Researchers determined that the extreme summer temperatures during the 2017 British Columbia forest fire season were made over twenty times more likely by human-induced climate change. Extreme high temperatures combined with dry conditions increase the likelihood of wildfire ignition and spread. (Photo BC Wildfire Service)

Study finds human impact played major role in 2017 wildfire season

1.2 million hectares burned in 2017 set a record, only to be surpassed in 2018

Human influences played a major role in B.C.’s 2017 wildfire season and significantly increased the risk of wildfires, says a study by research scientists from the Pacific Climate Impacts Consortium at the University of Victoria and Environment and Climate Change Canada.

The study, which compared two scenarios in climate simulations – one with realistic amounts of human influence on the climate and one with minimal human influence – found that the extreme summer temperatures during the 2017 B.C. forest fire season were made more than 20 times more likely by human-induced climate change.

RELATED: B.C. Wildfires 2018: Province calls for federal aid

Researchers found that the extreme high temperatures combined with dry conditions increase the likelihood of wildfire ignition and spread.

The 1.2 million hectares burned in 2017 set a record – only to be surpassed in 2018. Through their research, the scientists concluded that the area burned was seven to 11 times larger than would have been expected without human influences on the climate. The scientists also found this is a trend that is likely to intensify in the future, without further action.

RELATED: Ignoring climate change poses potential catastrophe for B.C.

According to Environment and Climate Change Canada, the extreme 2017 forest fire season in B.C. caused 65,000 people to be displaced from their homes, and millions to be exposed to smoke-filled air harmful to human health.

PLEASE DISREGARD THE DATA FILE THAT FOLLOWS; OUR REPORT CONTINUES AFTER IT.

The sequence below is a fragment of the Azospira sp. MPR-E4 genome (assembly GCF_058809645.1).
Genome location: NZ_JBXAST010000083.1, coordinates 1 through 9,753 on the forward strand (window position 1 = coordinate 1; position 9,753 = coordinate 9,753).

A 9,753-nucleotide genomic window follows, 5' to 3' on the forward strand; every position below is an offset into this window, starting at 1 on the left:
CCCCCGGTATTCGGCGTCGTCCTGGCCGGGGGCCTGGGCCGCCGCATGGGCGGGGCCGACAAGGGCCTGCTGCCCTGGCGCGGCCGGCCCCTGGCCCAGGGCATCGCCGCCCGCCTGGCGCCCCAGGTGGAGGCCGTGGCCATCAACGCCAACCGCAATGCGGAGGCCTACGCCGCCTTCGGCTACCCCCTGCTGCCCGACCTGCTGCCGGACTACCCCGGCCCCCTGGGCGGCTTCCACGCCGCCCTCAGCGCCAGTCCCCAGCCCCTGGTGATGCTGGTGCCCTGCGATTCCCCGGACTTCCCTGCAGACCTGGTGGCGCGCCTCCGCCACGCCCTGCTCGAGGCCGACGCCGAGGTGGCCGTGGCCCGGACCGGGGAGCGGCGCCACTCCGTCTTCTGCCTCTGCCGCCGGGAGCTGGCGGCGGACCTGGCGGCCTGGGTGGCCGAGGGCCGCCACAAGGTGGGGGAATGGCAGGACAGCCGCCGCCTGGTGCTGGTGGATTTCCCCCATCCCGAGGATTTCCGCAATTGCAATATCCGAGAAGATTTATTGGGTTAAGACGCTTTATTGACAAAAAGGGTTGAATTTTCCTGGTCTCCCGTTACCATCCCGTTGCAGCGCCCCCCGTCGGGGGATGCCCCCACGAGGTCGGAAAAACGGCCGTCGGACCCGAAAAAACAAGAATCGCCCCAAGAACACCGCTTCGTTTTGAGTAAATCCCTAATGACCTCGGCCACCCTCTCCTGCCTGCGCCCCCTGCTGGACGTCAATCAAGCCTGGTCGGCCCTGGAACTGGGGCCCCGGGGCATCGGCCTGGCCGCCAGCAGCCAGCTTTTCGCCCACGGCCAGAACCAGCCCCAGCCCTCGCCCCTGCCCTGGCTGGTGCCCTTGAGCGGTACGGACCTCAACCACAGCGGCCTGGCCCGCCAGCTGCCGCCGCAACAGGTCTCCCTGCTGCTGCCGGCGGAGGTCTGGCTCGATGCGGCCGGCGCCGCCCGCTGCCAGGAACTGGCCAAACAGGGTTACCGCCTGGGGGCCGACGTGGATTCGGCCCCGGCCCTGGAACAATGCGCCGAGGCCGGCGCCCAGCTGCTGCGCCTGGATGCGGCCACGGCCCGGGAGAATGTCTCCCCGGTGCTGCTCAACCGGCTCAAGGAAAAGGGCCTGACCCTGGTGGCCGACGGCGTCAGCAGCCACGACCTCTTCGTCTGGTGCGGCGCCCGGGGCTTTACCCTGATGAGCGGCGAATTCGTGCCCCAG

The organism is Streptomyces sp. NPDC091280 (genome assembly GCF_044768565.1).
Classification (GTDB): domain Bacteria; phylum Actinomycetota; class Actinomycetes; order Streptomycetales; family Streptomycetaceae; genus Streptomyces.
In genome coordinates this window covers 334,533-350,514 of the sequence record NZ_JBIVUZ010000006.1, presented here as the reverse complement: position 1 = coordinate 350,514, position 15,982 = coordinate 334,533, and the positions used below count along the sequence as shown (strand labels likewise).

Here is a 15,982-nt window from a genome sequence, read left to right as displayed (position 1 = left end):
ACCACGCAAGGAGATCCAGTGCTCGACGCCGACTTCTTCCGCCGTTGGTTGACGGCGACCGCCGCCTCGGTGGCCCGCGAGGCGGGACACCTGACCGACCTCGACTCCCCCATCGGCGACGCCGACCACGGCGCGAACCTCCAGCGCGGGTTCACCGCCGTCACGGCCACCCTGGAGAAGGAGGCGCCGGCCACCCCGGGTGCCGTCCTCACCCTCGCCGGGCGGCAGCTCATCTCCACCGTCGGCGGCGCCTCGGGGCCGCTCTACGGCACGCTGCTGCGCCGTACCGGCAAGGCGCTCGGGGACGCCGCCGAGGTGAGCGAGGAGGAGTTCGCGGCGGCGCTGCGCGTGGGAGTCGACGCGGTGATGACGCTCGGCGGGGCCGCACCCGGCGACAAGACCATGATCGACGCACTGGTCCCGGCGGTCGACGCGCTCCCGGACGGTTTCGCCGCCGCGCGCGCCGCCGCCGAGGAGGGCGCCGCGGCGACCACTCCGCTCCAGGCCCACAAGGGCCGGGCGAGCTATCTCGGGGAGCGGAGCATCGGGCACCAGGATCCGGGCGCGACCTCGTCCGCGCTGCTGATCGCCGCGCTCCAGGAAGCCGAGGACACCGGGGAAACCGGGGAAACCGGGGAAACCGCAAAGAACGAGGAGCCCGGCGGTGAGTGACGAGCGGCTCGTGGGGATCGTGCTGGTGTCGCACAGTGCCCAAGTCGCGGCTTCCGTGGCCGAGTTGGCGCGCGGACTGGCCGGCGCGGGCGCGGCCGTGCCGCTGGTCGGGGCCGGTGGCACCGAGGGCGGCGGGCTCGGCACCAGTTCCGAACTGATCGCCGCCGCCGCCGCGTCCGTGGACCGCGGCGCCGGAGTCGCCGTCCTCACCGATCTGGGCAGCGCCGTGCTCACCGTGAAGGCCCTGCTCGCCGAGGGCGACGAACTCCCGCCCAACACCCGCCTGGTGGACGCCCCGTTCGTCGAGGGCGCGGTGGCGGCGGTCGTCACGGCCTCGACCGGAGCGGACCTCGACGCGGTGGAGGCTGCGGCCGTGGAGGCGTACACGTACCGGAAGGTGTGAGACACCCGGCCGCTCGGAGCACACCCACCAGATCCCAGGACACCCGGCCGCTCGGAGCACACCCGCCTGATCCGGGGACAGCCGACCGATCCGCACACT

“As the climate continues to warm, we can expect that costly extreme wildfire seasons – like 2017 in B.C. – will become more likely in the future. This will have increasing impacts on many sectors, including forest management, public health, and infrastructure,” said Megan Kirchmeier-Young, research scientist, Environment and Climate Change Canada.

Follow us on Instagram
Like us on Facebook and follow us on Twitter.

Just Posted

Retiring Vancouver Island University president reflects on more of a decade of leadership

Ralph Nilson has been president of VIU since the change from Malaspina University College in 2007.

Are you ready for a safe adventure

Ambassadors breaching outdoor safety around Vancouver Island

Oak Bay student takes aim at national contest with project on Jimmy Chicken

Heritage project tells story of First Nations man who lived on Mary Tod Island

Reduce the risk of financial abuse for seniors

World Elder Abuse Awareness Day on June 15

Editorial: Attention to small actions can prevent forest fires

The summer is heating up, and many people have been excited about… Continue reading

10 facts about Father’s Day

Did you know that the special day for dads was first celebrated in 1910?

Northern B.C. family remembers murdered Indigenous woman with memorial walk

Still no closure for Ramona Wilson’s family 25 years later

B.C. university to offer mentorship program for former youth in care

Students using the provincial tuition waiver program will soon be able to form a community at KPU

Cyclists competing in one of the toughest bike races on the planet pass through Fernie

Divide riders looking strong as they finish first leg of 4160 km race

You might not know these B.C. records are public

Hired a lawyer to file a civil claim? Those are published online

B.C. bus driver loses case to get job back after texting while driving full bus

An arbitator ruled that Tim Wesman’s phone usage was a “a reckless disregard for public safety”

Revamped B.C. Lions set to battle veteran Winnipeg Blue Bombers

The Lions’ first test of the season will be a big one

No business case for Trans Mountain expansion, says former environment minister

Cabinet is expected to announce its decision on the expansion of the Alberta-to-B.C. pipeline by Tuesday

Bears have killed 17 people in B.C. since 1986

Number of bear complaints and bears killed rose sharply during same period

Most Read